RTCBS organises assemblies of adolescent girls every two months. On an average, over a hundred participants assemble at each. Before joining basic school they would not know each other, and it provides them with the opportunity to develop solidarity among themselves.
Thus, through the CMES, elementary education with life orientation has been made available at the doorstep of the learners. Instead of rote learning the participants reflect on themselves as human beings. As girls, they examine their relationship with boys and other male members of the society at family, household and community levels. What they learn, they try to apply in practical life.
In its basic school system, CMES found that in the first grade, enrolment and attendance of the girls were equal to those of the boys. Their performance was also better in the system’s education and skills training programmes. But when they grow a little older everything changes with their sudden dropping out.
The programme has produced some visible results, which are reflected in the positive change of perception about women’s life, greater mobility of the girls beyond the village, participation of girls in production and sale of market commodities, organising cultural functions, etc. Some of the activities have a direct bearing on the community. For example, the cheap sanitary latrines and the cheap washing soap produced by the girls and sold in the locality have a direct effect on the health and sanitation of the target group.
CMES organises workshops for adolescent girls and mothers both at the premises of Rural Technology Centres and basic schools. The purpose of these workshops is to begin and continue a dialogue with the families on all aspects of the programme. It provides an opportunity for the older generation to understand the problems through their own life experience and lend their support to the new generation’s effort towards emancipation.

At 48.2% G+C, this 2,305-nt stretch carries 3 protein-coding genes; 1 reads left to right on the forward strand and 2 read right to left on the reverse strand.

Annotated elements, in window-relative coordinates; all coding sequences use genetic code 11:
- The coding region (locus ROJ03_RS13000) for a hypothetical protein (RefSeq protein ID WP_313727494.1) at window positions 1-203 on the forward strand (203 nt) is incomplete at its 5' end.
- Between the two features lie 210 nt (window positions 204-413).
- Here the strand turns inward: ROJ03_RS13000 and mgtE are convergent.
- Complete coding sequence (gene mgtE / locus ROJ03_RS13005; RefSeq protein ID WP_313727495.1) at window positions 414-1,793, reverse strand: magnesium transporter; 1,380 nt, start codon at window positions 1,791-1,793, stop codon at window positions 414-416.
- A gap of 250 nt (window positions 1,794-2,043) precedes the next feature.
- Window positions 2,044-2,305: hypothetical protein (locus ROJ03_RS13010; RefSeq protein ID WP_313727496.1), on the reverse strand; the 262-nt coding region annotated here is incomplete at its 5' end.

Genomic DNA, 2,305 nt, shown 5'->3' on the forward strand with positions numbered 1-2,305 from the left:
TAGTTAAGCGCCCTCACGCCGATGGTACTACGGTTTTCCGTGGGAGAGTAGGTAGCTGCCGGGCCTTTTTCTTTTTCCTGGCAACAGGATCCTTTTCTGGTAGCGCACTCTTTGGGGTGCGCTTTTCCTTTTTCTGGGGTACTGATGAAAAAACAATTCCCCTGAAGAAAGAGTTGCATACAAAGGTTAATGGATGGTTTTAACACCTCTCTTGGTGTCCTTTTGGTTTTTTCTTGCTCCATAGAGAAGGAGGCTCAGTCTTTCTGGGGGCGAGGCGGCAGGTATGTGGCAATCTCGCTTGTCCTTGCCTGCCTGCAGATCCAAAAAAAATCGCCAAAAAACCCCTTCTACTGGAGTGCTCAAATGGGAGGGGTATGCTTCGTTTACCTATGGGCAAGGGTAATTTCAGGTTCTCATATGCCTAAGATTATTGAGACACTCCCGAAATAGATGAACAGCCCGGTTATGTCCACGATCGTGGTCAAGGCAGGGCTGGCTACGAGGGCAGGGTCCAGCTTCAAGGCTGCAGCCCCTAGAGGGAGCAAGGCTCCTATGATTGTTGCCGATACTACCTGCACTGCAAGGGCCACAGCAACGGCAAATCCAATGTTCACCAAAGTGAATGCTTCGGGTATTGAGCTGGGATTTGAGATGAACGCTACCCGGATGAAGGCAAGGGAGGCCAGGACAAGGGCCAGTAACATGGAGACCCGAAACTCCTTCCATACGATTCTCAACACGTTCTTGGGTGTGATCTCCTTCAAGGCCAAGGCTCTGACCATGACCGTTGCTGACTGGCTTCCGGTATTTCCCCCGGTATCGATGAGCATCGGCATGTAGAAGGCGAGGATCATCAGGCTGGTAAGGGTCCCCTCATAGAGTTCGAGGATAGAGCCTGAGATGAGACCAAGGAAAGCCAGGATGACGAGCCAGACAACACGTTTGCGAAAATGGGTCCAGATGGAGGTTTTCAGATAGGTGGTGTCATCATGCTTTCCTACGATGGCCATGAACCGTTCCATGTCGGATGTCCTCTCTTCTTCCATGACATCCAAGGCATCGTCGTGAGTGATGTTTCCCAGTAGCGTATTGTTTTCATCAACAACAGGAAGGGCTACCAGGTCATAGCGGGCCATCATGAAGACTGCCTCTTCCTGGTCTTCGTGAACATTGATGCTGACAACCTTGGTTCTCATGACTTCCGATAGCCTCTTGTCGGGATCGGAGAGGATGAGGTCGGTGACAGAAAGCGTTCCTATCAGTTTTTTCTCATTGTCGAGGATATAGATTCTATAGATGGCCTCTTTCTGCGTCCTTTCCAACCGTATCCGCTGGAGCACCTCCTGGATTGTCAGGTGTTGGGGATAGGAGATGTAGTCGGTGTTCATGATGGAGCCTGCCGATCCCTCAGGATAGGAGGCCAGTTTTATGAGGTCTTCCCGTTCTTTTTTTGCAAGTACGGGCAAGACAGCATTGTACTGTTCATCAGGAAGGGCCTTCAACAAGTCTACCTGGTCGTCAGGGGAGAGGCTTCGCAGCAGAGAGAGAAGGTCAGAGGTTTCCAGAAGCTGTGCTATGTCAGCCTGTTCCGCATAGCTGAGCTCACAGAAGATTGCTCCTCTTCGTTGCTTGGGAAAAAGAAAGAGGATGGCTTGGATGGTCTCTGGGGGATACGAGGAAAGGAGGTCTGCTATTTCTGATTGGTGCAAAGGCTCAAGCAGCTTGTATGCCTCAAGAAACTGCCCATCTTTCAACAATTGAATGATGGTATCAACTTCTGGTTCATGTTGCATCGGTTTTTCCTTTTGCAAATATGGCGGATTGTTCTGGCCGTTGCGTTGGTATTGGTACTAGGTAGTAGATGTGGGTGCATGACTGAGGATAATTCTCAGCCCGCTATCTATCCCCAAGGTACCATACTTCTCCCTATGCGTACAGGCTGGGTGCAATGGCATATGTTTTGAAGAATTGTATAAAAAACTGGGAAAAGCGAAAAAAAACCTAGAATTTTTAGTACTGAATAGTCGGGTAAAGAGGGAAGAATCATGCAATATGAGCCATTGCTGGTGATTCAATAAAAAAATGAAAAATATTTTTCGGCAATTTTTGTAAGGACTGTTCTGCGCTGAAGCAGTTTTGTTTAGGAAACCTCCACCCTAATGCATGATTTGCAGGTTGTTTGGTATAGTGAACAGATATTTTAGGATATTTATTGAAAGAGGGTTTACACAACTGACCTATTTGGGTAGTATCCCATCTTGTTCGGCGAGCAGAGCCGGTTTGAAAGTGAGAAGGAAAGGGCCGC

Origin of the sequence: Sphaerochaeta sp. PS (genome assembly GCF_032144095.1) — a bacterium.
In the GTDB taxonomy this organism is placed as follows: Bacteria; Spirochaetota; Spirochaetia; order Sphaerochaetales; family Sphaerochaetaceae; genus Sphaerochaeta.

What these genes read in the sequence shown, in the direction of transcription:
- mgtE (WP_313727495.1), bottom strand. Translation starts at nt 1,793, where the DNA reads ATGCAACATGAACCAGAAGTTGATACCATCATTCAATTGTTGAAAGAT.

D. The government satellite school project
The Government of Bangladesh has undertaken several projects such as Food for Education, Compulsory Primary Education Programme, stipend for girl students, etc. to combat the problem of low coverage, low attendance and high drop-outs. The satellite school project is one such project designed to increase coverage and attendance and reduce drop-outs. The project was undertaken on an experimental basis in 1992 with the opening of 62 schools.
In a sense, a Satellite School (SS) is a feeder school for the normal primary school. The planners were convinced that bringing schools to the doorsteps of learners would increase enrolment. In the second year another 138 schools were opened, bringing the total to 200. Of these, 144 were set up in four administrative divisions, namely, Dhaka, Rajshahi, Khulna and Barisal, and the remaining 56 schools are in Chittagong division.
Programme description: Usually a locality with very low literacy rate, high population density and difficult access to school (particularly for girls) owing to natural barriers (canal, bush, field) is chosen for the satellite school. Children of the 6-7 years age group are enrolled in grades 1 and 2. In the second year, a low-cost two-room school is constructed. It is usually established one kilometre away from a primary school, which is called the mother school.
Teacher selection: Teachers must be female and employed as volunteers. They receive a modest monthly allowance of Tk.500. The induction of women in the project is expected to contribute towards the participation of women in development.
Mobilising community support: In the first year no expenditure is made on the construction of the schoolhouse. The house or space is provided by the local people to be used as a classroom temporarily. The classroom can be housed in a mosque, maktab (religious learning centre), veranda or in the drawing room of a private house.
If the requisite number of learners, cooperation from local people, space for a classroom, land for constructing a building, etc., are available in the first year, only then is a two-room building constructed in the second year. The establishment of a satellite school demands the following:
In order to obtain community support and motivate the local people, a committee is formed with the following composition:
One female teacher is inducted in the first year, and on the fulfilment of conditions another is recruited in the second year. The teacher must have passed the SSC (Secondary School Certificate). A committee chaired by the Thana Executive Officer (TNO) usually selects the teacher through advertisement. The committee invites applications, scrutinises them and finally selects a volunteer teacher purely on a temporary basis. The committee makes its selection using the following criteria: (a) the candidate must be resident within one kilometre of the school; (b) she must have passed the SSC; (c) candidates with certificates in education will get preference; and (d) she must be 18 years old or above.